Sylvia Plath's shocking, realistic, and intensely emotional novel about a woman falling into the grip of insanity.
Esther Greenwood is brilliant, beautiful, enormously talented, and successful, but slowly going under—maybe for the last time. In her acclaimed and enduring masterwork, Sylvia Plath brilliantly draws the reader into Esther's breakdown with such intensity that her insanity becomes palpably real, even rational—as accessible an experience as going to the movies. A deep penetration into the darkest and most harrowing corners of the human psyche, The Bell Jar is an extraordinary accomplishment and a haunting American classic.
Esther Greenwood is a college student and an up and coming writer and editor for a fashion magazine. Everything seems to be going well for Esther: a scholarship, a boyfriend who wants to marry her, a job she loves. But then life takes a drastic turn when she is nearly raped and then falls into the deep, dark hole of depression. What follows is Ester's first hand account of existing in the distorted, hopeless world of mental illness and her long, difficult journey out of it.
I keep this long list of books I want to read before I die, and The Bell Jar has been on that list a long time. Published in 1963, this story is iconic in that it follows a young woman's descent into depression and attempted suicide from inside the mind of the woman herself. Reading this this exploration of the psyche in realistic and often disturbing detail, I felt as if I were reading something much more contemporary. Astounding, really, and prophetic for its time, when the medical community and society at large didn't fully comprehend the nature of mental illness. I think (and of course this is the case) that Sylvia Plath wrote from a very personal place, revealing her darkest corners to the world. That she took her own life in the same year this book was published is beyond tragic. It's as if The Bell Jar were her cry for help, her attempt to be understood and rescued. But the world wasn't ready for her message.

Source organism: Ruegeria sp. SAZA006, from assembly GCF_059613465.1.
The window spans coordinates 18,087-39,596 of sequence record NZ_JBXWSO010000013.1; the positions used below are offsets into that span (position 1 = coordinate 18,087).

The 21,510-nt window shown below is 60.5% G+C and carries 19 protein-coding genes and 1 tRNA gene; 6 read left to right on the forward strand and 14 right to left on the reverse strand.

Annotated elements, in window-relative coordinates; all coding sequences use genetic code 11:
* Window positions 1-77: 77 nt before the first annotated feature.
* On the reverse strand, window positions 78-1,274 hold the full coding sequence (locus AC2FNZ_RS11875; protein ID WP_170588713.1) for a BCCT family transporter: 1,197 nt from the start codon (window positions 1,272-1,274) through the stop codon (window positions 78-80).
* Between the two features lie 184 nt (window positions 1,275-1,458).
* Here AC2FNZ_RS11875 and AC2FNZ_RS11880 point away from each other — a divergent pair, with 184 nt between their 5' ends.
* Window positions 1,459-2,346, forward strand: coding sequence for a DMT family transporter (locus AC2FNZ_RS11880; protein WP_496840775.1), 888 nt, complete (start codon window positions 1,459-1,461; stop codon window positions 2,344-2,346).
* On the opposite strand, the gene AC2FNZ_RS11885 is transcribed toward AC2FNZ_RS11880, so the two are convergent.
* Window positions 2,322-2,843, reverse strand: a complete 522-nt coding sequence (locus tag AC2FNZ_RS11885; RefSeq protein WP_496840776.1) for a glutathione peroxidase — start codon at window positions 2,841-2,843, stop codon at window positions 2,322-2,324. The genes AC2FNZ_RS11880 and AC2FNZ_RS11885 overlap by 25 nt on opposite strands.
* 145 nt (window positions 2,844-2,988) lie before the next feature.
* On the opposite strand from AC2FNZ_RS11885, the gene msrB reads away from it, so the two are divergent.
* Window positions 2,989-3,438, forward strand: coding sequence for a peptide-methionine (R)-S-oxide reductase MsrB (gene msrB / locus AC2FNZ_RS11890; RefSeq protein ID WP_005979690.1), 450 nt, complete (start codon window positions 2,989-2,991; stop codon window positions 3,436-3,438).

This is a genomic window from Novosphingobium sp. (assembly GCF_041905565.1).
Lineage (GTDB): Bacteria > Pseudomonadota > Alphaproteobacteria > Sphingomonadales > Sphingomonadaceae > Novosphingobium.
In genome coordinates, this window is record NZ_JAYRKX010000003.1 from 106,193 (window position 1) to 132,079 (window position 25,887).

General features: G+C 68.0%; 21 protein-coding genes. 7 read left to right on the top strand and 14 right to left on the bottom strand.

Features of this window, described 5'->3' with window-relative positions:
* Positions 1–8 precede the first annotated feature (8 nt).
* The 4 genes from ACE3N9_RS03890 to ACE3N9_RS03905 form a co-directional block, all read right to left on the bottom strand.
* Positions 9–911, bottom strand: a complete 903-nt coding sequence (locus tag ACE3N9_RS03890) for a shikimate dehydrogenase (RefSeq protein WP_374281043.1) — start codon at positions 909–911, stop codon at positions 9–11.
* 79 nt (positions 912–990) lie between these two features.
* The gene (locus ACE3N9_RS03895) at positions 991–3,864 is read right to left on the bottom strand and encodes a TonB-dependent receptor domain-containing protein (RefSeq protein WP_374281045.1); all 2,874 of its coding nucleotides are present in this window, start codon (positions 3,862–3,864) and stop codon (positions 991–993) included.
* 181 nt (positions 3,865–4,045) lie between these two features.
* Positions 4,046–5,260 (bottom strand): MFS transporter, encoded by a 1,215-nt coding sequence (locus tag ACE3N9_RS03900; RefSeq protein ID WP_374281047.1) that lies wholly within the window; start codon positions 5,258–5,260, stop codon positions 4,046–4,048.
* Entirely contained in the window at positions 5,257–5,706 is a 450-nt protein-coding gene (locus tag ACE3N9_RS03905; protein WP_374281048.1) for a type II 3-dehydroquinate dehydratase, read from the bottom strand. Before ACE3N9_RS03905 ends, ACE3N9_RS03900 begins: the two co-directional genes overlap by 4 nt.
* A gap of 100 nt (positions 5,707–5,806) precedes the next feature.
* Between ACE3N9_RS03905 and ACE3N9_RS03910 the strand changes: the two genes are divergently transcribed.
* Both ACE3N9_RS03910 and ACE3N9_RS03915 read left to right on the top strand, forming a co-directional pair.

For those who have never read Plath's book, now is the time to do so. Like scripture was written for future generations, The Bell Jar seems to have been written for our day. Mental illness, in all its disguises, is better understood and better treated than ever before, but we have a long way to go. While you might not learn the specifics of depression and suicide in Plath's book, you will gain empathy. And the first step to improving conditions for those who suffer from mental illness is to empathize. The second step is to stop judging.